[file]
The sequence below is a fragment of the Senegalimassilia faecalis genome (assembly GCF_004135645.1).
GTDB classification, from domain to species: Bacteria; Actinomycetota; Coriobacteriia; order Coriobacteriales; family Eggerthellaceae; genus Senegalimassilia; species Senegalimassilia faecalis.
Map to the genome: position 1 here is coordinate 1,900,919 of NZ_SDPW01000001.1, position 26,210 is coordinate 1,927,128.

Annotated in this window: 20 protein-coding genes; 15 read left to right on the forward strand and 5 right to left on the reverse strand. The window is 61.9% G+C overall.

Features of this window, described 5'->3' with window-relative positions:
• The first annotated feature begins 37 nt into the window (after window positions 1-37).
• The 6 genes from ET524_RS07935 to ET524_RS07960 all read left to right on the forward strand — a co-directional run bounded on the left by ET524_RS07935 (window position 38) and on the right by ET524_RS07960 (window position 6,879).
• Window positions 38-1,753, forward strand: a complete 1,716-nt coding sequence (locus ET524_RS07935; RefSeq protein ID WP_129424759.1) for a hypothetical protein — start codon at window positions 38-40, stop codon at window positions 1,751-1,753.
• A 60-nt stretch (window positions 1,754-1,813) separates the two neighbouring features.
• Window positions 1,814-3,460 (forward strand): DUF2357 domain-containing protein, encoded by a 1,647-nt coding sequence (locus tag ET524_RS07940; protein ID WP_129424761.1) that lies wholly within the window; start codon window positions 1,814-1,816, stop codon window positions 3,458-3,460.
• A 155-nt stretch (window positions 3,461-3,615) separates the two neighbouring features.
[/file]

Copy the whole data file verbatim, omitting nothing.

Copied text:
The sequence below is a fragment of the Senegalimassilia faecalis genome (assembly GCF_004135645.1).
GTDB classification, from domain to species: Bacteria; Actinomycetota; Coriobacteriia; order Coriobacteriales; family Eggerthellaceae; genus Senegalimassilia; species Senegalimassilia faecalis.
Map to the genome: position 1 here is coordinate 1,900,919 of NZ_SDPW01000001.1, position 26,210 is coordinate 1,927,128.

Annotated in this window: 20 protein-coding genes; 15 read left to right on the forward strand and 5 right to left on the reverse strand. The window is 61.9% G+C overall.

Features of this window, described 5'->3' with window-relative positions:
• The first annotated feature begins 37 nt into the window (after window positions 1-37).
• The 6 genes from ET524_RS07935 to ET524_RS07960 all read left to right on the forward strand — a co-directional run bounded on the left by ET524_RS07935 (window position 38) and on the right by ET524_RS07960 (window position 6,879).
• Window positions 38-1,753, forward strand: a complete 1,716-nt coding sequence (locus ET524_RS07935; RefSeq protein ID WP_129424759.1) for a hypothetical protein — start codon at window positions 38-40, stop codon at window positions 1,751-1,753.
• A 60-nt stretch (window positions 1,754-1,813) separates the two neighbouring features.
• Window positions 1,814-3,460 (forward strand): DUF2357 domain-containing protein, encoded by a 1,647-nt coding sequence (locus tag ET524_RS07940; protein ID WP_129424761.1) that lies wholly within the window; start codon window positions 1,814-1,816, stop codon window positions 3,458-3,460.
• A 155-nt stretch (window positions 3,461-3,615) separates the two neighbouring features.